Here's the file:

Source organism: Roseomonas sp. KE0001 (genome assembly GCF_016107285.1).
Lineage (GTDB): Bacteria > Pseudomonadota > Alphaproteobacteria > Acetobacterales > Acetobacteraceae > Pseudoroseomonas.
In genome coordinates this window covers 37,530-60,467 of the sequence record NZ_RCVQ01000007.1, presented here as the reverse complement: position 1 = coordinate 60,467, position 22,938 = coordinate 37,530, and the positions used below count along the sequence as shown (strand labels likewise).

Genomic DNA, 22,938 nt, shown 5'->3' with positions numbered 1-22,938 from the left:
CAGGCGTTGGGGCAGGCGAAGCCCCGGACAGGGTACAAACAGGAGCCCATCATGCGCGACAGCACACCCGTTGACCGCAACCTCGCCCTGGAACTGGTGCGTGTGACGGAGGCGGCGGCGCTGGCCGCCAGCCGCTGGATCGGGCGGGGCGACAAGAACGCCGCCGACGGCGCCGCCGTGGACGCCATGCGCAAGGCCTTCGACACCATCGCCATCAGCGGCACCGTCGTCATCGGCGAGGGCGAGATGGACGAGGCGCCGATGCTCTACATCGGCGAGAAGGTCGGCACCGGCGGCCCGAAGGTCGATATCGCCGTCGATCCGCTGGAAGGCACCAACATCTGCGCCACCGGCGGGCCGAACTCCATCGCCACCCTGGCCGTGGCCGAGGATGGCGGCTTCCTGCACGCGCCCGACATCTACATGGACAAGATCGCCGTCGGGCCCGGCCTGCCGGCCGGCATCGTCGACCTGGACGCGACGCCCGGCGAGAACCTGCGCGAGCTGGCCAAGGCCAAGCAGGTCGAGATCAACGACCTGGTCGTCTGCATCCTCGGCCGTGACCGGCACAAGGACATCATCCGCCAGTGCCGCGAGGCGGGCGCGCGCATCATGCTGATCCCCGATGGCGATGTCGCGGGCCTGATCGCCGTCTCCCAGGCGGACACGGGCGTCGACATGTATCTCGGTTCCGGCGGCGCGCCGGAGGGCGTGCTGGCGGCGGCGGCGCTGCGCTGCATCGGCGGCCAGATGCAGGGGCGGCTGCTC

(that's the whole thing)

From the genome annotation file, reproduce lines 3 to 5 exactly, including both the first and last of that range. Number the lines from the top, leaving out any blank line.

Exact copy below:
In genome coordinates this window covers 37,530-60,467 of the sequence record NZ_RCVQ01000007.1, presented here as the reverse complement: position 1 = coordinate 60,467, position 22,938 = coordinate 37,530, and the positions used below count along the sequence as shown (strand labels likewise).

Genomic DNA, 22,938 nt, shown 5'->3' with positions numbered 1-22,938 from the left:
CAGGCGTTGGGGCAGGCGAAGCCCCGGACAGGGTACAAACAGGAGCCCATCATGCGCGACAGCACACCCGTTGACCGCAACCTCGCCCTGGAACTGGTGCGTGTGACGGAGGCGGCGGCGCTGGCCGCCAGCCGCTGGATCGGGCGGGGCGACAAGAACGCCGCCGACGGCGCCGCCGTGGACGCCATGCGCAAGGCCTTCGACACCATCGCCATCAGCGGCACCGTCGTCATCGGCGAGGGCGAGATGGACGAGGCGCCGATGCTCTACATCGGCGAGAAGGTCGGCACCGGCGGCCCGAAGGTCGATATCGCCGTCGATCCGCTGGAAGGCACCAACATCTGCGCCACCGGCGGGCCGAACTCCATCGCCACCCTGGCCGTGGCCGAGGATGGCGGCTTCCTGCACGCGCCCGACATCTACATGGACAAGATCGCCGTCGGGCCCGGCCTGCCGGCCGGCATCGTCGACCTGGACGCGACGCCCGGCGAGAACCTGCGCGAGCTGGCCAAGGCCAAGCAGGTCGAGATCAACGACCTGGTCGTCTGCATCCTCGGCCGTGACCGGCACAAGGACATCATCCGCCAGTGCCGCGAGGCGGGCGCGCGCATCATGCTGATCCCCGATGGCGATGTCGCGGGCCTGATCGCCGTCTCCCAGGCGGACACGGGCGTCGACATGTATCTCGGTTCCGGCGGCGCGCCGGAGGGCGTGCTGGCGGCGGCGGCGCTGCGCTGCATCGGCGGCCAGATGCAGGGGCGGCTGCTC